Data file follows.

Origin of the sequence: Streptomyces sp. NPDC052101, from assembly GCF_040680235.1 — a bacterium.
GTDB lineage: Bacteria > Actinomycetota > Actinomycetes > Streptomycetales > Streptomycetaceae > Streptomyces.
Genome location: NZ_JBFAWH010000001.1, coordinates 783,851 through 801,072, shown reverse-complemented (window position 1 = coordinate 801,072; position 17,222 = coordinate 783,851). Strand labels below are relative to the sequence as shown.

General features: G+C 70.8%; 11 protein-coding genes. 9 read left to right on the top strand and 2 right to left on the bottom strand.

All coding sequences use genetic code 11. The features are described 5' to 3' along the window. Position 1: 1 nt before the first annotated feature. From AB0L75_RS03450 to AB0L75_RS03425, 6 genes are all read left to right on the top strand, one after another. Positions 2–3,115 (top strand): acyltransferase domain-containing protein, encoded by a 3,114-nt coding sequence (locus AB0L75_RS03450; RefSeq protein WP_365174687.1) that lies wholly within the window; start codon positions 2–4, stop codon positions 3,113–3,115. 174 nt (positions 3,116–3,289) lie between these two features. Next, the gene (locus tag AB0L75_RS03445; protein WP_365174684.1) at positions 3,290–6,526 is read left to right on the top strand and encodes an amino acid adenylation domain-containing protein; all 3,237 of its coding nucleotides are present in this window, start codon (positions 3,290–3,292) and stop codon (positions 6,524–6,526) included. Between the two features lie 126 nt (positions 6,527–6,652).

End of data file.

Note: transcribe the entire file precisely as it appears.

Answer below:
Origin of the sequence: Streptomyces sp. NPDC052101, from assembly GCF_040680235.1 — a bacterium.
GTDB lineage: Bacteria > Actinomycetota > Actinomycetes > Streptomycetales > Streptomycetaceae > Streptomyces.
Genome location: NZ_JBFAWH010000001.1, coordinates 783,851 through 801,072, shown reverse-complemented (window position 1 = coordinate 801,072; position 17,222 = coordinate 783,851). Strand labels below are relative to the sequence as shown.

General features: G+C 70.8%; 11 protein-coding genes. 9 read left to right on the top strand and 2 right to left on the bottom strand.

All coding sequences use genetic code 11. The features are described 5' to 3' along the window. Position 1: 1 nt before the first annotated feature. From AB0L75_RS03450 to AB0L75_RS03425, 6 genes are all read left to right on the top strand, one after another. Positions 2–3,115 (top strand): acyltransferase domain-containing protein, encoded by a 3,114-nt coding sequence (locus AB0L75_RS03450; RefSeq protein WP_365174687.1) that lies wholly within the window; start codon positions 2–4, stop codon positions 3,113–3,115. 174 nt (positions 3,116–3,289) lie between these two features. Next, the gene (locus tag AB0L75_RS03445; protein WP_365174684.1) at positions 3,290–6,526 is read left to right on the top strand and encodes an amino acid adenylation domain-containing protein; all 3,237 of its coding nucleotides are present in this window, start codon (positions 3,290–3,292) and stop codon (positions 6,524–6,526) included. Between the two features lie 126 nt (positions 6,527–6,652).